Catalan pro-independence candidate could break deadlock

Unionists warn against ‘xenophobic’ Joaquim ‘Quim’ Torra as president

Joaquim “Quim” Torra:  the candidate proposed by former Catalan leader Carles Puigdemont to head the regional Catalan government. Photograph: Luis Felipe Castilleja/Reuters

Joaquim “Quim” Torra: the candidate proposed by former Catalan leader Carles Puigdemont to head the regional Catalan government. Photograph: Luis Felipe Castilleja/Reuters


Catalonia’s parliament is due to meet on Saturday to debate the candidacy of Joaquim “Quim” Torra as the region’s new president. If he receives enough votes to be sworn in, a five-month political stalemate will end and, in theory, so too will the Spanish government’s use of direct rule in the region.

On Friday, the exiled former Catalan president, Carles Puigdemont, announced from Berlin his decision to name Mr Torra as his successor. He is the fourth candidate to attempt to fill the role following a regional election in December in which pro-independence parties won a slim majority. The Spanish judiciary has twice blocked Puigdemont’s attempts to face an investiture session from afar, as well as the candidacies of Jordi Turull and Jordi Sànchez, both of who are in prison.

If Mr Torra fails to win an absolute majority in the first-round vote in the parliament, he will face a second-round ballot on Monday, needing only a simple majority.

In his announcement, made via a video message, Mr Puigdemont thanked Mr Torra for his “efforts and sacrifice in accepting this post in extreme circumstances in Catalonia”.

Mr Puigdemont also explained he plans to remain the international voice of the Catalan government, while Mr Torra, if invested, would oversee the region’s internal affairs.

With the backing of Mr Puigdemont’s Together for Catalonia (JxCat) coalition and the Catalan Republican Left (ERC), the success of Mr Torra’s investiture bid is likely to hinge on the votes of the Popular Unity Candidacy (CUP). The CUP has consistently campaigned for Mr Puigdemont to return to the post, given that he was the independence movement’s original choice.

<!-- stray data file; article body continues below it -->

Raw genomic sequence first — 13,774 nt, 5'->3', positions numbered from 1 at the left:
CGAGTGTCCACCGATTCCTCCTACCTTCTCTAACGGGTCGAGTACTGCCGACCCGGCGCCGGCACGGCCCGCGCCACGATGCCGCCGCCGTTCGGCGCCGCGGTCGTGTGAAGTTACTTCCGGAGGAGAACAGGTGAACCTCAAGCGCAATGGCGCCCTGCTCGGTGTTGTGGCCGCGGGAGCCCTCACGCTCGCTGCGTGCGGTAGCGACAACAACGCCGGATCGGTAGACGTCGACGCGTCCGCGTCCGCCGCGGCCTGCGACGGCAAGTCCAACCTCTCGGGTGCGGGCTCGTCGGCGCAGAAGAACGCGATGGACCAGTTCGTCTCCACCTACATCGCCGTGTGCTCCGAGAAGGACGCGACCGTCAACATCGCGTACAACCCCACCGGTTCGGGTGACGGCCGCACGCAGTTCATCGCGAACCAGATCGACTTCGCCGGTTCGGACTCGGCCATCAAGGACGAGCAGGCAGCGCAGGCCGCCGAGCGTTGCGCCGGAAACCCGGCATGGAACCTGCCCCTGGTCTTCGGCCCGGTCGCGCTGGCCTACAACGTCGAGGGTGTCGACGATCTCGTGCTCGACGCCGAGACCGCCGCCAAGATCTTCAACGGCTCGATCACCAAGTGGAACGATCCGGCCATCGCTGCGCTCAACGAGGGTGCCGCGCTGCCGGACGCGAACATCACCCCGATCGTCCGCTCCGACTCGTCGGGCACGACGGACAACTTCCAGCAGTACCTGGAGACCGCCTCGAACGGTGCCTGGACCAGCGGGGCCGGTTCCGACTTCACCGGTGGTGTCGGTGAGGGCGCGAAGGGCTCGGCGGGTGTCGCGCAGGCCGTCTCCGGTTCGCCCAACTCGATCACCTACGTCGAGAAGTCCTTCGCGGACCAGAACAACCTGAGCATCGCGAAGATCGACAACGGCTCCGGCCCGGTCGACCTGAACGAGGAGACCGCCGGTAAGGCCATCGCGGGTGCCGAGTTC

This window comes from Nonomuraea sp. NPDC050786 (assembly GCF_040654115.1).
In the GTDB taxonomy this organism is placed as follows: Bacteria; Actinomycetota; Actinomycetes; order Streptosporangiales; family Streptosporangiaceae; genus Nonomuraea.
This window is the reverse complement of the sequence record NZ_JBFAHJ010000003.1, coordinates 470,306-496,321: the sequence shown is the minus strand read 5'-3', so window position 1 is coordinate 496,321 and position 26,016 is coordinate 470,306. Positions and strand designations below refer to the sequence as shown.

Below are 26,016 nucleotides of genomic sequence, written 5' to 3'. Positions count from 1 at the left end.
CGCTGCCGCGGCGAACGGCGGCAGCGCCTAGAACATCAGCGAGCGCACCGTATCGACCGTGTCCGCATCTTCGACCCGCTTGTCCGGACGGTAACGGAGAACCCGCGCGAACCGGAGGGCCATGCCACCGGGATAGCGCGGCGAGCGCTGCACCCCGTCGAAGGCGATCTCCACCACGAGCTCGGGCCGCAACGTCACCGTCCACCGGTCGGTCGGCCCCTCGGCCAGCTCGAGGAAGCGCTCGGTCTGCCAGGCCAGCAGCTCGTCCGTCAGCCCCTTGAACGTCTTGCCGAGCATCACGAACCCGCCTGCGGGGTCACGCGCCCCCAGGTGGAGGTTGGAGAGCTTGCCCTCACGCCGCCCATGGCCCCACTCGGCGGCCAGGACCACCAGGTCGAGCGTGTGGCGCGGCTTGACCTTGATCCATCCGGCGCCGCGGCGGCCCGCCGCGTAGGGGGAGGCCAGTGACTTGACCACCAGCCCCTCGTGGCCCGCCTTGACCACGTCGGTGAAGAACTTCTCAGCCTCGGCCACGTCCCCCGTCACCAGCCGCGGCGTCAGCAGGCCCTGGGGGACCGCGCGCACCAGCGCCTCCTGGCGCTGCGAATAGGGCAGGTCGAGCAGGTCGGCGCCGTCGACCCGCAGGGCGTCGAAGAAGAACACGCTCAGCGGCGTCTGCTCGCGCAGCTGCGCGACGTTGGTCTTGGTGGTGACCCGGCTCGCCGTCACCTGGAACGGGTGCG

No legal obstacles

Mr Torra (55) is not facing any charges in connection with last autumn’s failed independence drive, meaning his candidacy has no apparent legal obstacles.

With a background in Catalan business and culture, he is described in La Vanguardia newspaper as “more of an activist than a politician”.

He founded a publishing house dedicated to the work of Catalan-language authors, as well as writing several non-fiction books. Now a deputy in Mr Puigdemont’s mainly centre-right JxCat, he was previously a member of the left-leaning Reagrupament party. Recently, he had a stint as president of òmnium Cultural, an organisation promoting Catalan culture and independence. 

Mr Torra’s investiture would prevent the need for new elections, which are due to be called if a Catalan president is not in place by May 22nd.

However, while he could end Catalonia’s lengthy political stalemate, unionist parties see him as a provocative choice.

In one interview on Friday, he said that “building the republic” was a priority, adding: “We’re talking about a humanitarian crisis, we have people in prison and in exile.”

Strong tweets

Meanwhile, critics have pointed to a series of strongly worded Twitter posts he wrote in 2012. “The Spanish only know how to loot,” read one. Another said: “We’ve been occupied by the Spanish since 1714”, in a reference to the fall of Barcelona to Bourbon troops. On Friday, Mr Torra apologised for the tweets.

Albert Rivera, leader of the Ciudadanos party, described Mr Torra as “a xenophobic, radical person, who doesn’t respect the Catalan majority or the Spanish people”.

Prime minister Mariano Rajoy said he was willing to talk to a new Catalan president, as long as the law was obeyed. But he also issued a warning about the use of article 155 of the constitution, which allowed his government to introduce direct rule in Catalonia and which is expected to be lifted once a new regional administration is in place.

“Article 155 is not an article in the constitution, it is a precedent and a procedure that will be available in the future if necessary,” Mr Rajoy said. “I hope it will not be necessary.”